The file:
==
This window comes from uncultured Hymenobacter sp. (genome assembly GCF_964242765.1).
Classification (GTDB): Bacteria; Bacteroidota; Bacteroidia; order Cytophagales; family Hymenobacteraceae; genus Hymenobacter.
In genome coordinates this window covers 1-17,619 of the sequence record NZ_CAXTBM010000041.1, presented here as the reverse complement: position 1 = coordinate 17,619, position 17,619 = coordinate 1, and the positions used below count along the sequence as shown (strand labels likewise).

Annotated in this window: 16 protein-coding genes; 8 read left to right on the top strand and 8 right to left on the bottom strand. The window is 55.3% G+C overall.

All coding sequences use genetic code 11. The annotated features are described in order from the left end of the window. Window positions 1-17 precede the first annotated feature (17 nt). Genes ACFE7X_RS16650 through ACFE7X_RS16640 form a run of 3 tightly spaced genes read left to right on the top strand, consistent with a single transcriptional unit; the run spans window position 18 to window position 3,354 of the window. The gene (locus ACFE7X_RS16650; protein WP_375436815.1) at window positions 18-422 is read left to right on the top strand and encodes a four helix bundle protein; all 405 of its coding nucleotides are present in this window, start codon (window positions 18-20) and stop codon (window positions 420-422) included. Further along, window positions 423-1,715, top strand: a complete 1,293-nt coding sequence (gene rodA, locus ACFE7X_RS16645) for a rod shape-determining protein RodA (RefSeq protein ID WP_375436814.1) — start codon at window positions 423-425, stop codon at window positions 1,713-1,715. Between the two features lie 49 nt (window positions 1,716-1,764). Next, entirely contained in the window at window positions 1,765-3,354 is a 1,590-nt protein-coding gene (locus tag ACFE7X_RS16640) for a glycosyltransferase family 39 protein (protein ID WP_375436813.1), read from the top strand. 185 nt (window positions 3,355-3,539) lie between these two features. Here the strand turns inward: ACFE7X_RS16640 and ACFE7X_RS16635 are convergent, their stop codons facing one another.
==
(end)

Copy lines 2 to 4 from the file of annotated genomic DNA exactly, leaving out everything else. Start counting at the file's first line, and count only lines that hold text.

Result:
Classification (GTDB): Bacteria; Bacteroidota; Bacteroidia; order Cytophagales; family Hymenobacteraceae; genus Hymenobacter.
In genome coordinates this window covers 1-17,619 of the sequence record NZ_CAXTBM010000041.1, presented here as the reverse complement: position 1 = coordinate 17,619, position 17,619 = coordinate 1, and the positions used below count along the sequence as shown (strand labels likewise).

Annotated in this window: 16 protein-coding genes; 8 read left to right on the top strand and 8 right to left on the bottom strand. The window is 55.3% G+C overall.